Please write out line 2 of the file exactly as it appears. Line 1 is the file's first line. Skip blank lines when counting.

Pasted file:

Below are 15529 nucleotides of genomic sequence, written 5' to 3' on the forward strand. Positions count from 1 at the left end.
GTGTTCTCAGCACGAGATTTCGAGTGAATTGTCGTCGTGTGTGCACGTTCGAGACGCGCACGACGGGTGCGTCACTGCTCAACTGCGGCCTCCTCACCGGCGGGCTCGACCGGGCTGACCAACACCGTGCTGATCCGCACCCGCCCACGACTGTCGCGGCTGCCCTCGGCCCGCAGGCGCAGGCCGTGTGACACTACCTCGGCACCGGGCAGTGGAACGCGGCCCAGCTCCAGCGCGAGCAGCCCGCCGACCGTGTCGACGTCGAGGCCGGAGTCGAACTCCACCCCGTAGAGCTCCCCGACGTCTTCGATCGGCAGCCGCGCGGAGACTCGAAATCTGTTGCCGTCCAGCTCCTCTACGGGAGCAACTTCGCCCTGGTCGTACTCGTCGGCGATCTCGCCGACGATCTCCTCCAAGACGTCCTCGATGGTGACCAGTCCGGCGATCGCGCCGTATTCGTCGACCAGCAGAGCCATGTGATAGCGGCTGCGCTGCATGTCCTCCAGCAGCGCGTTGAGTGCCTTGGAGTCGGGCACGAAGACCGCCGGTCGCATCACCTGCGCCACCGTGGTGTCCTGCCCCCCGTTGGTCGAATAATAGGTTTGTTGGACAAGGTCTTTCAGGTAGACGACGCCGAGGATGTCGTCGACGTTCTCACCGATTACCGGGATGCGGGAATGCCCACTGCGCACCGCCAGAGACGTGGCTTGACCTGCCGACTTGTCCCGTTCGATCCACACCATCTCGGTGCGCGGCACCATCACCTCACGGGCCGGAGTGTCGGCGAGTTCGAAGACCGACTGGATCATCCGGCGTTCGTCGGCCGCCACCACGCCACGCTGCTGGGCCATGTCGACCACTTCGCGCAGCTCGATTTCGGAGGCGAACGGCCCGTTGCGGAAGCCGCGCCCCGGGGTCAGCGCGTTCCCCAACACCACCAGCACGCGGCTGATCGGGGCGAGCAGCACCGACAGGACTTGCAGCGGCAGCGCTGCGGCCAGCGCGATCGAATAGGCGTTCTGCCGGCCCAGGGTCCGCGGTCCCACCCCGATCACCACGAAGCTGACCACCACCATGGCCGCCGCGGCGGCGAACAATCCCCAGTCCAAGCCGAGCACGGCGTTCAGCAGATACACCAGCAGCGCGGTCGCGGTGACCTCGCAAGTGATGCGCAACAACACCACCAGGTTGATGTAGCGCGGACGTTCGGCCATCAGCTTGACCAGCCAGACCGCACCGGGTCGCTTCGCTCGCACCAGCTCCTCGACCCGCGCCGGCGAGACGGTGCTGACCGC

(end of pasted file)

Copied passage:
GTGTTCTCAGCACGAGATTTCGAGTGAATTGTCGTCGTGTGTGCACGTTCGAGACGCGCACGACGGGTGCGTCACTGCTCAACTGCGGCCTCCTCACCGGCGGGCTCGACCGGGCTGACCAACACCGTGCTGATCCGCACCCGCCCACGACTGTCGCGGCTGCCCTCGGCCCGCAGGCGCAGGCCGTGTGACACTACCTCGGCACCGGGCAGTGGAACGCGGCCCAGCTCCAGCGCGAGCAGCCCGCCGACCGTGTCGACGTCGAGGCCGGAGTCGAACTCCACCCCGTAGAGCTCCCCGACGTCTTCGATCGGCAGCCGCGCGGAGACTCGAAATCTGTTGCCGTCCAGCTCCTCTACGGGAGCAACTTCGCCCTGGTCGTACTCGTCGGCGATCTCGCCGACGATCTCCTCCAAGACGTCCTCGATGGTGACCAGTCCGGCGATCGCGCCGTATTCGTCGACCAGCAGAGCCATGTGATAGCGGCTGCGCTGCATGTCCTCCAGCAGCGCGTTGAGTGCCTTGGAGTCGGGCACGAAGACCGCCGGTCGCATCACCTGCGCCACCGTGGTGTCCTGCCCCCCGTTGGTCGAATAATAGGTTTGTTGGACAAGGTCTTTCAGGTAGACGACGCCGAGGATGTCGTCGACGTTCTCACCGATTACCGGGATGCGGGAATGCCCACTGCGCACCGCCAGAGACGTGGCTTGACCTGCCGACTTGTCCCGTTCGATCCACACCATCTCGGTGCGCGGCACCATCACCTCACGGGCCGGAGTGTCGGCGAGTTCGAAGACCGACTGGATCATCCGGCGTTCGTCGGCCGCCACCACGCCACGCTGCTGGGCCATGTCGACCACTTCGCGCAGCTCGATTTCGGAGGCGAACGGCCCGTTGCGGAAGCCGCGCCCCGGGGTCAGCGCGTTCCCCAACACCACCAGCACGCGGCTGATCGGGGCGAGCAGCACCGACAGGACTTGCAGCGGCAGCGCTGCGGCCAGCGCGATCGAATAGGCGTTCTGCCGGCCCAGGGTCCGCGGTCCCACCCCGATCACCACGAAGCTGACCACCACCATGGCCGCCGCGGCGGCGAACAATCCCCAGTCCAAGCCGAGCACGGCGTTCAGCAGATACACCAGCAGCGCGGTCGCGGTGACCTCGCAAGTGATGCGCAACAACACCACCAGGTTGATGTAGCGCGGACGTTCGGCCATCAGCTTGACCAGCCAGACCGCACCGGGTCGCTTCGCTCGCACCAGCTCCTCGACCCGCGCCGGCGAGACGGTGCTGACCGC